From his early days of hiding his music and being afraid to perform in front of an audience, Dan Smith and his band, Bastille, have left their mark on the music world. Their most famous song, “Pompeii,” peaked at number five on the Billboard Hot 100 in 2014. It’s hard to believe that it is already five years old. The song and its accompanying music video offer us a chance to take a hard look at our culture and ourselves.
The Roman city of Pompeii was destroyed in 79 AD, due to the volcanic eruption of Mount Vesuvius. The catastrophe claimed the lives of at least 1,500 people in the ancient city. Tourists to the city today can view the haunting corpses of the citizens of Pompeii, frozen in volcanic ash just moments before their death. The song is imagined as a conversation between two of these corpses that have been petrified in ash for hundreds of years.
The song opens with a chorus of “Eh-eh-oh, eh-oh,” a rough equivalent of the Latin “Alas.” The two characters lament as they look back on the days before the eruption.
I was left to my own devices
Many days fell away with nothing to show
It’s not entirely clear what Smith means by these lyrics, they could be referring to all the years that the corpses have lain frozen in volcanic ash, or it may refer to the days before the eruption. Were the people of Pompeii indolent, wasting their lives prior to their death?
We were caught up and lost in all of our vices
In your pose as the dust settled around us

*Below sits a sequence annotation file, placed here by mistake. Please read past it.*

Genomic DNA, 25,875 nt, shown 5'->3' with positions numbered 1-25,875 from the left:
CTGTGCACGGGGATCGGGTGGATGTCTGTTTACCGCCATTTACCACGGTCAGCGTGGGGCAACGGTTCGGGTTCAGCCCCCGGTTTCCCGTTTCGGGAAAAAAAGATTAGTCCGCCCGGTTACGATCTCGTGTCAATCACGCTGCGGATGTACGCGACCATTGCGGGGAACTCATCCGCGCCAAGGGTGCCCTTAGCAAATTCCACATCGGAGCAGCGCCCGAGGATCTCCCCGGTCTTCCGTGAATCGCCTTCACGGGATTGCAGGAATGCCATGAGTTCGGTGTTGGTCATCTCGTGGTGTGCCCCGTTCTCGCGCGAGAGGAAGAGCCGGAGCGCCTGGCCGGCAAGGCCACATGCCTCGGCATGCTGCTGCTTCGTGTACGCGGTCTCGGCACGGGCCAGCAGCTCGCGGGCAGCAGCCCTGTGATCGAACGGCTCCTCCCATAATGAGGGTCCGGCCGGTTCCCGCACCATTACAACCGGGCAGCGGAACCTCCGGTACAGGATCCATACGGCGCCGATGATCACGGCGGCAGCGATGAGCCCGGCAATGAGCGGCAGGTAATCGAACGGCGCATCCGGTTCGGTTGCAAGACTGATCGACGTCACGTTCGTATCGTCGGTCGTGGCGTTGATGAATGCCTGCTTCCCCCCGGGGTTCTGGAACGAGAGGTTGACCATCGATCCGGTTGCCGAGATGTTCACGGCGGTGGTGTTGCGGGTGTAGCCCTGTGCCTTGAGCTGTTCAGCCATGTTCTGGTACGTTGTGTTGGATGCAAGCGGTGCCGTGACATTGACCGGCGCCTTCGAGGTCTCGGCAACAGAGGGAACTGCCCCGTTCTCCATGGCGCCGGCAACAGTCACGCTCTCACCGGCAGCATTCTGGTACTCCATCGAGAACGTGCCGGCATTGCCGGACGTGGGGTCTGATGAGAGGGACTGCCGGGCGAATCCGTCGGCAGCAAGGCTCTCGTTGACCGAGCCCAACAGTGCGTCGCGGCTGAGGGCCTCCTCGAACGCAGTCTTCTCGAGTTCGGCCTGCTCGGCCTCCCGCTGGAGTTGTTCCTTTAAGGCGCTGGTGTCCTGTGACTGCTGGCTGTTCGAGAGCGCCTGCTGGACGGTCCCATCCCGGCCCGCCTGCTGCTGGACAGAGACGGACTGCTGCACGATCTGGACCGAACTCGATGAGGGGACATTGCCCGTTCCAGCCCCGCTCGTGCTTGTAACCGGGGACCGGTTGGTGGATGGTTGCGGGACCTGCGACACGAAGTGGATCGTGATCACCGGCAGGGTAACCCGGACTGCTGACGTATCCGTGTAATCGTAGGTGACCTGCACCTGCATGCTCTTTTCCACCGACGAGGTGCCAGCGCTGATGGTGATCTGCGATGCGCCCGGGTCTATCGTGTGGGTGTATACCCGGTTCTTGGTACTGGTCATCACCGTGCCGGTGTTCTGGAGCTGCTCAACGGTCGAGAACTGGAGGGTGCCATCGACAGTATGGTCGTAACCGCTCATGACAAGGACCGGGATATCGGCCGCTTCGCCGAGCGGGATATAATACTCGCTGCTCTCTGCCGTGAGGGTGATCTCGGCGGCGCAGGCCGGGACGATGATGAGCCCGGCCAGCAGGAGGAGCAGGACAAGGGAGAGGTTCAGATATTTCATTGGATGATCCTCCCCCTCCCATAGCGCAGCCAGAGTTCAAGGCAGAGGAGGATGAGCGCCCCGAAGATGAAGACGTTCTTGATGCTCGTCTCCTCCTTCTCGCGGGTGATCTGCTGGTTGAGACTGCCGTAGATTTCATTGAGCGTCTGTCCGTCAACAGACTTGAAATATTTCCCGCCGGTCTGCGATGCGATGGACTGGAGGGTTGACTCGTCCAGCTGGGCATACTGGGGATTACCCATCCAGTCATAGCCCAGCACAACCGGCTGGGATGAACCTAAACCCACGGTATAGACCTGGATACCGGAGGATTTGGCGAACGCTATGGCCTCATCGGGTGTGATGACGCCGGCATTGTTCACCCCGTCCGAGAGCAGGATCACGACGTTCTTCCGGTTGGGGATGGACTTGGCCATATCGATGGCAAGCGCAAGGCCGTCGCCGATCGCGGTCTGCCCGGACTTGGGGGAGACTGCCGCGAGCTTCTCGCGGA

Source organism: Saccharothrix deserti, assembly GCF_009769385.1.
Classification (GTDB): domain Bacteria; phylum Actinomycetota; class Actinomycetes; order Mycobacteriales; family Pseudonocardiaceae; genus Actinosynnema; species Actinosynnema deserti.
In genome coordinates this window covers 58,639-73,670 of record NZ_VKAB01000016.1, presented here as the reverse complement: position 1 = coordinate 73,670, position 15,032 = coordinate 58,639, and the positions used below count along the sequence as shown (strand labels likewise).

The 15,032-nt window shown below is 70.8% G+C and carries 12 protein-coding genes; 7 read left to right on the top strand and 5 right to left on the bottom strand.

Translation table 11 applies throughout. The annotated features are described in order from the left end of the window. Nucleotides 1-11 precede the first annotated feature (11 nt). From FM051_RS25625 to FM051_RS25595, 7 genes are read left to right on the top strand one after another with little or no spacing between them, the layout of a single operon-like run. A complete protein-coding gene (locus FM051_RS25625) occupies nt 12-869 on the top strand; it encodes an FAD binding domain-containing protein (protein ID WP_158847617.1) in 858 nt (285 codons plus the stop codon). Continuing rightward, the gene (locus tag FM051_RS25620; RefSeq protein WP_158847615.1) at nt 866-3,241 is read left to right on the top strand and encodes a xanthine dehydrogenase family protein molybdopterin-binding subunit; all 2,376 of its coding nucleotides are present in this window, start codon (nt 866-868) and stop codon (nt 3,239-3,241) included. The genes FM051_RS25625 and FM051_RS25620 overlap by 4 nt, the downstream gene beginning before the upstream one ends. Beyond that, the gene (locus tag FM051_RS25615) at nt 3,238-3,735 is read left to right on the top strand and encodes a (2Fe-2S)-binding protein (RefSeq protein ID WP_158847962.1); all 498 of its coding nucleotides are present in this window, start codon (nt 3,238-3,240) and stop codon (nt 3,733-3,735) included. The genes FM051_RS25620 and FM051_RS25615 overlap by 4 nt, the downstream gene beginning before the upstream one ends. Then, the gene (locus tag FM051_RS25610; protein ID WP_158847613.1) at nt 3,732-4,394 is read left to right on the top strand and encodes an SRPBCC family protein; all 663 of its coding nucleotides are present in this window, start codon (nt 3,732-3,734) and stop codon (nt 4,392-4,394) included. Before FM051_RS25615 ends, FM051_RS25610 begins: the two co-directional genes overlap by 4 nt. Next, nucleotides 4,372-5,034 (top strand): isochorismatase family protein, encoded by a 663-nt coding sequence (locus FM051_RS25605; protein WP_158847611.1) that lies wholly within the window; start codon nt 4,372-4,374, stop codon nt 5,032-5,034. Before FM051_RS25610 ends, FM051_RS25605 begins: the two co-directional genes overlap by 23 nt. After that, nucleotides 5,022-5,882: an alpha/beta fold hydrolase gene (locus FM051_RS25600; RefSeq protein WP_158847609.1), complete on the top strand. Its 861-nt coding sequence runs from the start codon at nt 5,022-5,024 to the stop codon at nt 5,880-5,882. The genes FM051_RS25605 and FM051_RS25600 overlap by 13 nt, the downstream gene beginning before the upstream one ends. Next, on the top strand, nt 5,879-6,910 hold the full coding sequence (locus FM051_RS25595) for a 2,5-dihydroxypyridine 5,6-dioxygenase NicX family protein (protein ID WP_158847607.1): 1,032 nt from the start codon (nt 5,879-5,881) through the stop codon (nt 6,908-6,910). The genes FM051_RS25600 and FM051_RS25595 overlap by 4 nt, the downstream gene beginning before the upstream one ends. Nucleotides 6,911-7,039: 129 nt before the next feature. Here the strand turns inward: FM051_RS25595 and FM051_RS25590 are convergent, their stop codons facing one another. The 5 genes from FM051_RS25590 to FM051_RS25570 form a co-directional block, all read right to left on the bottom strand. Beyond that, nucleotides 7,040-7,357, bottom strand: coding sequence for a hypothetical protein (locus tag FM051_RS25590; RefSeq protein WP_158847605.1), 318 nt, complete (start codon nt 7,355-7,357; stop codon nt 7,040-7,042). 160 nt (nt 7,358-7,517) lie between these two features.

As Smith rides through the mostly abandoned city, he becomes alarmed when everyone he encounters has creepy black eyes. Something is clearly taking over these people and we must wonder if this is what Smith means by being caught up in our vices.
The parallels to the city of Pompeii are also interesting. When archeologists began investigating the site, they discovered numerous brothels, erotic art, graphic sex advertisements, phallic symbolism, and other sex symbols. It would seem that the people of Pompeii were obsessed with sex in many forms. Tragically, female slaves were used in brothels to satisfy the sexual appetites of men, including married men (it was normal and acceptable in ancient Rome for married men to get sexual pleasure from slaves). Many of these images and artifacts were locked away and hidden for years, due to their graphic, erotic nature. Even today the museum that houses these artifacts does not allow minors without an accompanying adult.
Though many are appalled by these discoveries, some see reason to celebrate the sexually promiscuous culture of Pompeii, as though it were some sort of golden age before Christianity’s influence arrived. However, this is to overlook the obviously degrading nature of what occurred in Pompeii. It was not a matter of “free love,” it was a matter of abuse. Sex slaves were kept in dark cells and used and abused on a regular basis. It would seem that this was not done merely in the back alley, but was a regular and “normal” part of life in Pompeii. This is nothing to celebrate.
Perhaps this sexual perversity was one of the vices in which everyone in Pompeii was caught up. We may even see this as a parallel to the black eyes that are taking over everyone in the music video. The chorus continues:
But if you close your eyes
Does it almost feel like
Nothing changed at all?
And if you close your eyes
Does it almost feel like
You’ve been here before?
What do these lyrics mean? They could mean that these people were thinking of a happier time before the eruption, but I wonder if there might be another meaning. Does it seem like nothing changed at all because the people were already “dead” before the eruption?
When we use sex in any and every way we please, we become less than who we were made to be. We hurt and exploit each other for pleasure, instead of loving and serving one another. We become like corpses—dead to beauty, seeing only how we can satisfy our own cravings. Perhaps the people of Pompeii were already “dead” in this way.